The proportion of 16- to 24-year-olds who are classed at Neet (not in education, employment or training) who have mental health conditions has almost tripled since 2012, new research has found.
In the annual Neet brief published today, research found 20.8 per cent of Neet young people had a mental health condition in 2020, up from 7.7 per cent in 2012.
A survey published by the Prince's Trust in January found that the pandemic experience of young people not in education, employment or training is more negative than that of those in work and training.
One in four respondents said they felt “unable to cope with life” since the start of the pandemic, increasing to 40 per cent among those not in work, education or training.
At the time, Jonathan Townsend, UK chief executive of the Prince’s Trust, said: “They face a disrupted education, a shrinking jobs market and isolation from their friends and loved ones, and, as a result, too many are losing all hope for the future.
“As ever, it is unemployed young people, and those with few qualifications and little confidence, who have an even more negative experience.
“At this critical time, we need businesses, government and individuals to work with us to help as many vulnerable young people as possible.
Gillian Keegan, apprenticeships and skills minister, said: “We are doing everything we can to ensure no young person is left behind as a result of the pandemic and continue to work tirelessly across government to make sure support is available for those who need it the most.
“Employers can now apply for a cash boost of £3,000 for each apprentice they recruit, helping them to create even more opportunities and give more young people the life-changing chance to kickstart or upskill their career. On top of this, the government has tripled funding for traineeships to £111 million, giving more young people a vital route to start their apprenticeship journey, get their first job or go on to further study.”
Research published by the Office for National Statistics published last week found there has been the biggest quarterly increase in the number of young people not in Neet in almost a decade.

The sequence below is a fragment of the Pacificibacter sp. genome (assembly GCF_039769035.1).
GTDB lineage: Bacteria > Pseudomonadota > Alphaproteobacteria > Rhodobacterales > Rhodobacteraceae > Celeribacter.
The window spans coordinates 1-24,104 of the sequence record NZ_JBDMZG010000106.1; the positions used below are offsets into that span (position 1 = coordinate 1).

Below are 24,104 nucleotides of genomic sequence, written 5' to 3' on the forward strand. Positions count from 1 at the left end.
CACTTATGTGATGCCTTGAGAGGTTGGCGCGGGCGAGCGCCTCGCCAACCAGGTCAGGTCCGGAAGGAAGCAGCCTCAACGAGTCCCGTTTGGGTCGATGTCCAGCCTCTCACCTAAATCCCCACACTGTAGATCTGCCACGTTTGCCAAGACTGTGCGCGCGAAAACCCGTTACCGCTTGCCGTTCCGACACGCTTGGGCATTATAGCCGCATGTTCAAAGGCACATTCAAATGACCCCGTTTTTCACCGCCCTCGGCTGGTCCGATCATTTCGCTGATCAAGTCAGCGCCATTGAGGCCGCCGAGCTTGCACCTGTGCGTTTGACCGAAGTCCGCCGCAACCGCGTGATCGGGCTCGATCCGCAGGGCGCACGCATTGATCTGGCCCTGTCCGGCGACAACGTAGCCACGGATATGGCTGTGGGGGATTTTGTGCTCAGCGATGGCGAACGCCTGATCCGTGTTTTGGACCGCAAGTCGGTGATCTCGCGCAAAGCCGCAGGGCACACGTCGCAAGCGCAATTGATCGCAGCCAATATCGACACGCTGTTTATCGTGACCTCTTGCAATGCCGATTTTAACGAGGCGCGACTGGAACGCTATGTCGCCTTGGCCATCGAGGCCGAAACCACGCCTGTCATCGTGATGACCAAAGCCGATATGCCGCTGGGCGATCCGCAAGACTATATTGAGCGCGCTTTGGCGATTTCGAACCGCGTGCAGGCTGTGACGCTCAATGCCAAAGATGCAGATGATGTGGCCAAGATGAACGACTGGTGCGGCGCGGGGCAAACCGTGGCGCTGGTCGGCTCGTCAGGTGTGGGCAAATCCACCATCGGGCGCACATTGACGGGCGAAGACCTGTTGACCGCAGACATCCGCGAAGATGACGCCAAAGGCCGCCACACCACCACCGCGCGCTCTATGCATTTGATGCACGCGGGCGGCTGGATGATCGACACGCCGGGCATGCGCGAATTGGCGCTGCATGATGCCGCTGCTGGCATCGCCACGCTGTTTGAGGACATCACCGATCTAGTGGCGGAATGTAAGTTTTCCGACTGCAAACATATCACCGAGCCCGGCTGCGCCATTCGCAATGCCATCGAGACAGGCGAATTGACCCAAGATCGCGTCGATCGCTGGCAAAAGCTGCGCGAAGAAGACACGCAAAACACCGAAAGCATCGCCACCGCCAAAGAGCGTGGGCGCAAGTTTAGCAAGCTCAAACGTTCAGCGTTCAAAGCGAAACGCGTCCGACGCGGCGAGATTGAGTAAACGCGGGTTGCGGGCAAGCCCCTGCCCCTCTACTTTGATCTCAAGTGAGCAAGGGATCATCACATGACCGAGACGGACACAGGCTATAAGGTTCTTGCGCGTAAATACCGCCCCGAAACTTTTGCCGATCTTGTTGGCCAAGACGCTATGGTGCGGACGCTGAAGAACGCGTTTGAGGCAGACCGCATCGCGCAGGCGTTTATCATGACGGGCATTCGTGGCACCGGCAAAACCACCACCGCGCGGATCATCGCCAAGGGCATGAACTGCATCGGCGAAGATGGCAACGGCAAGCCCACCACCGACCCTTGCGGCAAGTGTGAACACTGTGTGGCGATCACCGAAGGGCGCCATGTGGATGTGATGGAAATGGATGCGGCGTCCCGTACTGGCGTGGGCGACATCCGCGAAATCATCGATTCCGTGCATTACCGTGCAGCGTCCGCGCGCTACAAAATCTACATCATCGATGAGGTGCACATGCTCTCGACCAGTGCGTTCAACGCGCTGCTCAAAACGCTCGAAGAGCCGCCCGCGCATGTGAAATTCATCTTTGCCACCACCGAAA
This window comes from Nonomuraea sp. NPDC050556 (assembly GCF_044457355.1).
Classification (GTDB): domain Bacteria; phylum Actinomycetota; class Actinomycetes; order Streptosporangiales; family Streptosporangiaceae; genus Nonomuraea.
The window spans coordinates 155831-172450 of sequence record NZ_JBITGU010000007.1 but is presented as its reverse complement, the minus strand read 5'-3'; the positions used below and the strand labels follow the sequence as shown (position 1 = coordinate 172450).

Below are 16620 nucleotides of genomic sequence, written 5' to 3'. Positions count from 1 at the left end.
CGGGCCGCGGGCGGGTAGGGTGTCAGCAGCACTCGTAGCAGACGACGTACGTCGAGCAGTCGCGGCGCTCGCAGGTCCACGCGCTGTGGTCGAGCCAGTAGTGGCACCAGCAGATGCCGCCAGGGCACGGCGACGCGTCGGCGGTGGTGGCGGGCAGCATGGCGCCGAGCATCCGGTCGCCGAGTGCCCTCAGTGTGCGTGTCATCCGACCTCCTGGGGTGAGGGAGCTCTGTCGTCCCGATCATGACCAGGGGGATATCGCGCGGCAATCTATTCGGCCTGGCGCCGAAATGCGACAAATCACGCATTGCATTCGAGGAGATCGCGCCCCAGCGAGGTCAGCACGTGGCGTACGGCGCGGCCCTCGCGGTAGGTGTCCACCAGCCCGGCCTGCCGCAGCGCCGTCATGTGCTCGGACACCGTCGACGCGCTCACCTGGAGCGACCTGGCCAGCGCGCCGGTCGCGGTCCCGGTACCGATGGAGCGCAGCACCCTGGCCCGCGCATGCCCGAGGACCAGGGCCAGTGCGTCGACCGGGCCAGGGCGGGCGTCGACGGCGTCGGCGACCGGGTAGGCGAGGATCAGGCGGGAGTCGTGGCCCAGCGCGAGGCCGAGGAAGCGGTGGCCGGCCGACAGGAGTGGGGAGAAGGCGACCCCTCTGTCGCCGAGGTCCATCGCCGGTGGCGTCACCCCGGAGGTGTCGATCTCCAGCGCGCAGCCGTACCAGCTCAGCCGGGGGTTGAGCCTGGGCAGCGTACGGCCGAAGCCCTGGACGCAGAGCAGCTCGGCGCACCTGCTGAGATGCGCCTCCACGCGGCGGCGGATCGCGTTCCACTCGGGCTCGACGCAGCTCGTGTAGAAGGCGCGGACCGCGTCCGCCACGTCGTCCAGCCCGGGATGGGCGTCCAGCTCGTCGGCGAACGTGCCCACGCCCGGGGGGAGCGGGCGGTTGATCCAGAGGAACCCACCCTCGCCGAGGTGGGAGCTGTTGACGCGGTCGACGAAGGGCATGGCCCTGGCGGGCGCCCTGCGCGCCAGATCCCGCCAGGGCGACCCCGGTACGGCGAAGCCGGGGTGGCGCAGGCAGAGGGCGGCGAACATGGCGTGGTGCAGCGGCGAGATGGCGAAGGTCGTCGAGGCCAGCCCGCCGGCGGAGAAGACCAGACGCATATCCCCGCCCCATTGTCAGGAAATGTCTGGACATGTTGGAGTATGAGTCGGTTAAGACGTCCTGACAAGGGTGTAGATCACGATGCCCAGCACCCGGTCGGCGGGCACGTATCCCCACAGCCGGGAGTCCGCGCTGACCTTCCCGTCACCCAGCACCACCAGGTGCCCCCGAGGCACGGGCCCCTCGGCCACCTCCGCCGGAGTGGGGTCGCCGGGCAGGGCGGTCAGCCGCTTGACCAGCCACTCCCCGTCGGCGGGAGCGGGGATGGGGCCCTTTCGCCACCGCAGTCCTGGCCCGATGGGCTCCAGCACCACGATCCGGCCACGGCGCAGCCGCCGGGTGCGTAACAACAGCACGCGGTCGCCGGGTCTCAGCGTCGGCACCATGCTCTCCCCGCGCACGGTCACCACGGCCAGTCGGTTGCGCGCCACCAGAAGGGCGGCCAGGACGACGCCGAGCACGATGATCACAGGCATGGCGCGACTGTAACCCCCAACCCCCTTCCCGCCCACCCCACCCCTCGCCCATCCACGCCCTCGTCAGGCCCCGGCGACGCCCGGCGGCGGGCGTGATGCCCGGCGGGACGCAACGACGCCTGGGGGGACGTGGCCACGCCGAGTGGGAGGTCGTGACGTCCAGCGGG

Stephen Evans, chief executive of Learning and Work Institute, said:“These data show too many young people were not in education, employment or training before the pandemic, with significant inequalities between groups and areas.
“We know the pandemic has made things worse, with the number of young people claiming unemployment-related benefits doubling since March 2020, despite more young people staying in full-time education.
“Being out of work when young has lasting ‘scarring’ impacts, reducing employment and earnings prospects for years to come. That’s why we’ve argued for a Youth Guarantee, so every young person has access to a job, apprenticeship or training place.”
Neet brief: other key findings
The research also found the gender gap between 16- to 24-year-olds who are classed as Neet in 2020 was the largest since 2012 – the DfE says this is the first time 16- to 24-year-old females have notably lower Neet rates than males. Around13.3 per cent of male 16- to 24-year-olds were classed as Neet compared with 9.7 per cent of females of the same age.
The DfE says females are still more likely to be Neet due to looking after their family or home than males, but the female proportion had almost halved from the same quarter the previous year, and overall, male inactivity rate for the population is the highest in the series (6.1 per cent of population).
The data also found that Neet figures had remained steady from 2019, with 11.5 per cent of 16- to 24-year-olds classed as Neet in 2020, up just 0.2 per cent from 2019.
When it came to those who are Net (not in education or training), the percentage of 16- to 24-year-olds dropped, from 44.6 per cent in 2010 to 42.8 per cent in 2020.